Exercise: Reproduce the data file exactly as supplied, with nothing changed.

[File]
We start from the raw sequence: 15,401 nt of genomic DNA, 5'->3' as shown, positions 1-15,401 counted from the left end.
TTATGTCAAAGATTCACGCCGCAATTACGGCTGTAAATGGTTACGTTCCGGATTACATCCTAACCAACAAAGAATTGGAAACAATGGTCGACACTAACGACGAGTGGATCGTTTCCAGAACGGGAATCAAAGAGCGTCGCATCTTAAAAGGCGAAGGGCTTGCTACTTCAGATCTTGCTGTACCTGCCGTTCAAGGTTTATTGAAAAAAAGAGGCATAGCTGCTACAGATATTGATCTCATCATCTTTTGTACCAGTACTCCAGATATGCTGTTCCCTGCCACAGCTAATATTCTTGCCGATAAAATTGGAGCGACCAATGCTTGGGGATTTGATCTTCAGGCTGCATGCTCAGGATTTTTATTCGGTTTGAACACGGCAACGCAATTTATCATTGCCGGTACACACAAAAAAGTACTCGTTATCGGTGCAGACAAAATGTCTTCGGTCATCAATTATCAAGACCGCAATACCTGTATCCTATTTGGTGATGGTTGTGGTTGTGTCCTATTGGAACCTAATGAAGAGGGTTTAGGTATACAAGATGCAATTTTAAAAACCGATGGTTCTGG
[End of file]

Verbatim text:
We start from the raw sequence: 15,401 nt of genomic DNA, 5'->3' as shown, positions 1-15,401 counted from the left end.
TTATGTCAAAGATTCACGCCGCAATTACGGCTGTAAATGGTTACGTTCCGGATTACATCCTAACCAACAAAGAATTGGAAACAATGGTCGACACTAACGACGAGTGGATCGTTTCCAGAACGGGAATCAAAGAGCGTCGCATCTTAAAAGGCGAAGGGCTTGCTACTTCAGATCTTGCTGTACCTGCCGTTCAAGGTTTATTGAAAAAAAGAGGCATAGCTGCTACAGATATTGATCTCATCATCTTTTGTACCAGTACTCCAGATATGCTGTTCCCTGCCACAGCTAATATTCTTGCCGATAAAATTGGAGCGACCAATGCTTGGGGATTTGATCTTCAGGCTGCATGCTCAGGATTTTTATTCGGTTTGAACACGGCAACGCAATTTATCATTGCCGGTACACACAAAAAAGTACTCGTTATCGGTGCAGACAAAATGTCTTCGGTCATCAATTATCAAGACCGCAATACCTGTATCCTATTTGGTGATGGTTGTGGTTGTGTCCTATTGGAACCTAATGAAGAGGGTTTAGGTATACAAGATGCAATTTTAAAAACCGATGGTTCTGG